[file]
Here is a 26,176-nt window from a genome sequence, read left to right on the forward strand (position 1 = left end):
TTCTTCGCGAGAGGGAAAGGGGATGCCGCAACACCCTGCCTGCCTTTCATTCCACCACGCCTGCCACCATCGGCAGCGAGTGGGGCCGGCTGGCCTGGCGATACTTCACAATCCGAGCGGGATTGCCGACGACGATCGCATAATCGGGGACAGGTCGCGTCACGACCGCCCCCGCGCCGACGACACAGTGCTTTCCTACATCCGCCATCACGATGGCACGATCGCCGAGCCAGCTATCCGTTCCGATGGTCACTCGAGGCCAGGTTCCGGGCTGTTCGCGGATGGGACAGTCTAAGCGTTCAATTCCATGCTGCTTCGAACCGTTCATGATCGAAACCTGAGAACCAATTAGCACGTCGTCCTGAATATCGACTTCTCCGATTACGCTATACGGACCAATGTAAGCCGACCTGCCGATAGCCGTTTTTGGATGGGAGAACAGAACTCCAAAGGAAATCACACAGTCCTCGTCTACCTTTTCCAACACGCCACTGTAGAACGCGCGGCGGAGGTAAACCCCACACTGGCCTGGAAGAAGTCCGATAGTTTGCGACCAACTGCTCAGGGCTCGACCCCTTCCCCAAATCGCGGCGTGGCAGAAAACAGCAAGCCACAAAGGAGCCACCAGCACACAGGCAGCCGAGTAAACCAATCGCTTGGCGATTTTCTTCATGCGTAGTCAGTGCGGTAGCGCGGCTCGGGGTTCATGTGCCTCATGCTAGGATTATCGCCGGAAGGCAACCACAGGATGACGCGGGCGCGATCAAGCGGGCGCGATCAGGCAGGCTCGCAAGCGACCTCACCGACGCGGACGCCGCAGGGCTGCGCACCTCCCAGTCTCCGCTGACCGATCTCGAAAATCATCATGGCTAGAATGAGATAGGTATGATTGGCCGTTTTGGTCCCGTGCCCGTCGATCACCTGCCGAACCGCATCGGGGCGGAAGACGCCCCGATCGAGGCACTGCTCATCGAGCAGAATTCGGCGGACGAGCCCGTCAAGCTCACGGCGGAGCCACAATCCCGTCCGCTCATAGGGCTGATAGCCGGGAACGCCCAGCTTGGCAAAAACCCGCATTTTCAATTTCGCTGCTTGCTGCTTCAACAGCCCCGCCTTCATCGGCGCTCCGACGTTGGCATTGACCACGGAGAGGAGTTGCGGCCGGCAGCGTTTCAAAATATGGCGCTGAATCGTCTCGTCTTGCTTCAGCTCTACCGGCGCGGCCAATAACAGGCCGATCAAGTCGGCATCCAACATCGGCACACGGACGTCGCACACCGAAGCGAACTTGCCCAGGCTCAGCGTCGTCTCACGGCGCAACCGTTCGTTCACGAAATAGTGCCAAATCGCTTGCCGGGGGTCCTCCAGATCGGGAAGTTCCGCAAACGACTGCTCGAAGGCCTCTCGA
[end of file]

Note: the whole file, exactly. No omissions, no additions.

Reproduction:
Here is a 26,176-nt window from a genome sequence, read left to right on the forward strand (position 1 = left end):
TTCTTCGCGAGAGGGAAAGGGGATGCCGCAACACCCTGCCTGCCTTTCATTCCACCACGCCTGCCACCATCGGCAGCGAGTGGGGCCGGCTGGCCTGGCGATACTTCACAATCCGAGCGGGATTGCCGACGACGATCGCATAATCGGGGACAGGTCGCGTCACGACCGCCCCCGCGCCGACGACACAGTGCTTTCCTACATCCGCCATCACGATGGCACGATCGCCGAGCCAGCTATCCGTTCCGATGGTCACTCGAGGCCAGGTTCCGGGCTGTTCGCGGATGGGACAGTCTAAGCGTTCAATTCCATGCTGCTTCGAACCGTTCATGATCGAAACCTGAGAACCAATTAGCACGTCGTCCTGAATATCGACTTCTCCGATTACGCTATACGGACCAATGTAAGCCGACCTGCCGATAGCCGTTTTTGGATGGGAGAACAGAACTCCAAAGGAAATCACACAGTCCTCGTCTACCTTTTCCAACACGCCACTGTAGAACGCGCGGCGGAGGTAAACCCCACACTGGCCTGGAAGAAGTCCGATAGTTTGCGACCAACTGCTCAGGGCTCGACCCCTTCCCCAAATCGCGGCGTGGCAGAAAACAGCAAGCCACAAAGGAGCCACCAGCACACAGGCAGCCGAGTAAACCAATCGCTTGGCGATTTTCTTCATGCGTAGTCAGTGCGGTAGCGCGGCTCGGGGTTCATGTGCCTCATGCTAGGATTATCGCCGGAAGGCAACCACAGGATGACGCGGGCGCGATCAAGCGGGCGCGATCAGGCAGGCTCGCAAGCGACCTCACCGACGCGGACGCCGCAGGGCTGCGCACCTCCCAGTCTCCGCTGACCGATCTCGAAAATCATCATGGCTAGAATGAGATAGGTATGATTGGCCGTTTTGGTCCCGTGCCCGTCGATCACCTGCCGAACCGCATCGGGGCGGAAGACGCCCCGATCGAGGCACTGCTCATCGAGCAGAATTCGGCGGACGAGCCCGTCAAGCTCACGGCGGAGCCACAATCCCGTCCGCTCATAGGGCTGATAGCCGGGAACGCCCAGCTTGGCAAAAACCCGCATTTTCAATTTCGCTGCTTGCTGCTTCAACAGCCCCGCCTTCATCGGCGCTCCGACGTTGGCATTGACCACGGAGAGGAGTTGCGGCCGGCAGCGTTTCAAAATATGGCGCTGAATCGTCTCGTCTTGCTTCAGCTCTACCGGCGCGGCCAATAACAGGCCGATCAAGTCGGCATCCAACATCGGCACACGGACGTCGCACACCGAAGCGAACTTGCCCAGGCTCAGCGTCGTCTCACGGCGCAACCGTTCGTTCACGAAATAGTGCCAAATCGCTTGCCGGGGGTCCTCCAGATCGGGAAGTTCCGCAAACGACTGCTCGAAGGCCTCTCGA